Dynon Heated Pitot

Time: 8 Hours

I finally got back to working on the RV. When I built the wings one of the items I planned for was the Dynon heated pitot, for the non pilots it’s the tube that measures the air pressure to determine airspeed and angle of attack. I had installed the mast that would hold the pitot since it needed to be riveted and the hole cut into the wing so it made sense to install this early on. I had also wired for the pitot which includes the power, ground and indication wire. The wiring is for the heat controller that allows the pitot tube to keep ice from forming as you fly through moisture which could freeze on an I heated pitot and block it’s function. First task was about getting the pitot attachment screws drilled, tapped and countersunk.

This pitot has a special function in that it has one hole on the tip to measure pressure indicating airspeed but also has one in the angled face. This hole compares pressure between the two and as the angled ones pressure increases and the tip decreases it can measure the angle of attack, the angle of the wing relative to the air it’s traveling through. This angle of attack or AOA is used to determine when the wing stalls or no longer produces lift.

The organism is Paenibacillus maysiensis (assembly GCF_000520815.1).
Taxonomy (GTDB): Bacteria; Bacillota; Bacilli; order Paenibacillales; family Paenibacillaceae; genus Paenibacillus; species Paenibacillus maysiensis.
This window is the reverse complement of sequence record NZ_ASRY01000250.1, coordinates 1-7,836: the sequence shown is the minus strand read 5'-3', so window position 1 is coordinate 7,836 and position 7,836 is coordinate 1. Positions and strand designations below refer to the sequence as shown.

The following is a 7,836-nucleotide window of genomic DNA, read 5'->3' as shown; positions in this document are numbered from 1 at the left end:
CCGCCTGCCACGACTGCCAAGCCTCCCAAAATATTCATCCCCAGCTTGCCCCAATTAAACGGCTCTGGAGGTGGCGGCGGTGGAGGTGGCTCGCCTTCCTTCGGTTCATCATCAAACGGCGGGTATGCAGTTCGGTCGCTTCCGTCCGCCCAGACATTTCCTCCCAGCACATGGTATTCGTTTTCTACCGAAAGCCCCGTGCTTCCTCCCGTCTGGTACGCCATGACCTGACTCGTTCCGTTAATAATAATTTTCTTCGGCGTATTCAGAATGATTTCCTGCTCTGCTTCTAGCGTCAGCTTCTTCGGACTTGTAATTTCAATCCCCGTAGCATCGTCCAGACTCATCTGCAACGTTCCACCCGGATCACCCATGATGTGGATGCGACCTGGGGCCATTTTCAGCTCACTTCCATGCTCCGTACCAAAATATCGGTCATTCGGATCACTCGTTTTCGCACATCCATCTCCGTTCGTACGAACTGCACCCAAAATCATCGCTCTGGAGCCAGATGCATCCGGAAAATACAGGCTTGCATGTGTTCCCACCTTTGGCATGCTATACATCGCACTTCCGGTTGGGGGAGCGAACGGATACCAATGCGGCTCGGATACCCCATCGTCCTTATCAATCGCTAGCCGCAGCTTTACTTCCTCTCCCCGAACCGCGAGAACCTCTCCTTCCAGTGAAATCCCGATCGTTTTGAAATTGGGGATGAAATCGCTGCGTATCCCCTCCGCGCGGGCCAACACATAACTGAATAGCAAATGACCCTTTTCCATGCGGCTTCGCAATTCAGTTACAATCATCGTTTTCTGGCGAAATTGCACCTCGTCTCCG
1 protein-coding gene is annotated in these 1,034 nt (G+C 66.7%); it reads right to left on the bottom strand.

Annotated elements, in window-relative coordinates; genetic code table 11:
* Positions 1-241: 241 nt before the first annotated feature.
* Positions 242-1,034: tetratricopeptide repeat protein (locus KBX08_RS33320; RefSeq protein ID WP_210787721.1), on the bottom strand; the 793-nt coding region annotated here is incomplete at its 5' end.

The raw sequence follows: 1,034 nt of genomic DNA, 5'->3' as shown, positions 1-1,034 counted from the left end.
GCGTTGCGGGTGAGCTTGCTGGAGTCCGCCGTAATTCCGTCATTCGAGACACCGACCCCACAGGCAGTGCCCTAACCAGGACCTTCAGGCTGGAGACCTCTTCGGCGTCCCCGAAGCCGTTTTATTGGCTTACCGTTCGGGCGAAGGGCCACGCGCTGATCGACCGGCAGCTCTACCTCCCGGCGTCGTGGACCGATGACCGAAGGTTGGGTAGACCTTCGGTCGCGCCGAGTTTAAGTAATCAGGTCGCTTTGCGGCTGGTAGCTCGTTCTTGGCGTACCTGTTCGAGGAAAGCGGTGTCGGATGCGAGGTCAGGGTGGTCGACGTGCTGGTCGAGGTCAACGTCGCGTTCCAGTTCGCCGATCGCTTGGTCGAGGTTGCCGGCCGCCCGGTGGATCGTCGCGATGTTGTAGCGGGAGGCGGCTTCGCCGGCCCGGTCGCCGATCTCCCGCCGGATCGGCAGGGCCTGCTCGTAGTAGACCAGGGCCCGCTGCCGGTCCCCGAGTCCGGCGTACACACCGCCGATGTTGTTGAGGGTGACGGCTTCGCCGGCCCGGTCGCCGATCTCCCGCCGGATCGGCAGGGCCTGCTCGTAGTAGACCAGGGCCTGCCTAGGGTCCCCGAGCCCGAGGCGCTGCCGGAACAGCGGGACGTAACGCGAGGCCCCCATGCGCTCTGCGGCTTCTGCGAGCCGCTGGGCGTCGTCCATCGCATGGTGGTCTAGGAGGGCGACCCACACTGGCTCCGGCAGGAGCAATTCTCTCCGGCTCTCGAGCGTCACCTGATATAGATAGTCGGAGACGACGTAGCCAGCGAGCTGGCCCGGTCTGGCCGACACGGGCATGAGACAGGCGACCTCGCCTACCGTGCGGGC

First up was to determine where the screws need to go. The pitot has some thicker sections on the wall to allow for the screw holes. I transferred where those would line up on a piece of tape I put around the edge so that I could reference them onto the mast.

I also used some electrical tape to help make the fitting tight. I put the pitot tube in place on the mast and used the reference lines on the blue tape to transfer those marks onto the mast. I then used those marks to drill the initial holes after removing the pitot.